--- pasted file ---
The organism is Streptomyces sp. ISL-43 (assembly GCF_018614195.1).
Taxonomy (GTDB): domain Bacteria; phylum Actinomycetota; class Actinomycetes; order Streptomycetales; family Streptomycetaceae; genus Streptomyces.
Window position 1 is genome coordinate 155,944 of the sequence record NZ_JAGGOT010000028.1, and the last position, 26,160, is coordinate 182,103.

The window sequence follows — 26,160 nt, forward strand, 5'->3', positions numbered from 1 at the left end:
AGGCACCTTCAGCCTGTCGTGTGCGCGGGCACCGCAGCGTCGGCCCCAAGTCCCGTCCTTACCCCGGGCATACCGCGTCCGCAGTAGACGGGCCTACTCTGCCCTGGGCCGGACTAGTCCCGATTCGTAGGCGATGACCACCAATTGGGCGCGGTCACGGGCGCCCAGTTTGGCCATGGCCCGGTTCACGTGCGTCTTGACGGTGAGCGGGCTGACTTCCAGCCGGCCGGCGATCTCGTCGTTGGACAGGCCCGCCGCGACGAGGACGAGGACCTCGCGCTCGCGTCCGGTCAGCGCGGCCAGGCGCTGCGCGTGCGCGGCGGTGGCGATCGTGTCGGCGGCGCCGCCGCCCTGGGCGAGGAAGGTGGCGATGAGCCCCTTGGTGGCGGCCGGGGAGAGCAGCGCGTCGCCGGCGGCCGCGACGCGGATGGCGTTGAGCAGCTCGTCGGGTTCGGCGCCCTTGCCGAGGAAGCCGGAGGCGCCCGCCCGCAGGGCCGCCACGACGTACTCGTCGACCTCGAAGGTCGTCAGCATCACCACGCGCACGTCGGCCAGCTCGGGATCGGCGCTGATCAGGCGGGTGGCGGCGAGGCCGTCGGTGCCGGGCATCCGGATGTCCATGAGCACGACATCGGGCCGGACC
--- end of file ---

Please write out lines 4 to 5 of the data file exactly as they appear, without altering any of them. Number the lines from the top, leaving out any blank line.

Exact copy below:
The window sequence follows — 26,160 nt, forward strand, 5'->3', positions numbered from 1 at the left end:
AGGCACCTTCAGCCTGTCGTGTGCGCGGGCACCGCAGCGTCGGCCCCAAGTCCCGTCCTTACCCCGGGCATACCGCGTCCGCAGTAGACGGGCCTACTCTGCCCTGGGCCGGACTAGTCCCGATTCGTAGGCGATGACCACCAATTGGGCGCGGTCACGGGCGCCCAGTTTGGCCATGGCCCGGTTCACGTGCGTCTTGACGGTGAGCGGGCTGACTTCCAGCCGGCCGGCGATCTCGTCGTTGGACAGGCCCGCCGCGACGAGGACGAGGACCTCGCGCTCGCGTCCGGTCAGCGCGGCCAGGCGCTGCGCGTGCGCGGCGGTGGCGATCGTGTCGGCGGCGCCGCCGCCCTGGGCGAGGAAGGTGGCGATGAGCCCCTTGGTGGCGGCCGGGGAGAGCAGCGCGTCGCCGGCGGCCGCGACGCGGATGGCGTTGAGCAGCTCGTCGGGTTCGGCGCCCTTGCCGAGGAAGCCGGAGGCGCCCGCCCGCAGGGCCGCCACGACGTACTCGTCGACCTCGAAGGTCGTCAGCATCACCACGCGCACGTCGGCCAGCTCGGGATCGGCGCTGATCAGGCGGGTGGCGGCGAGGCCGTCGGTGCCGGGCATCCGGATGTCCATGAGCACGACATCGGGCCGGACC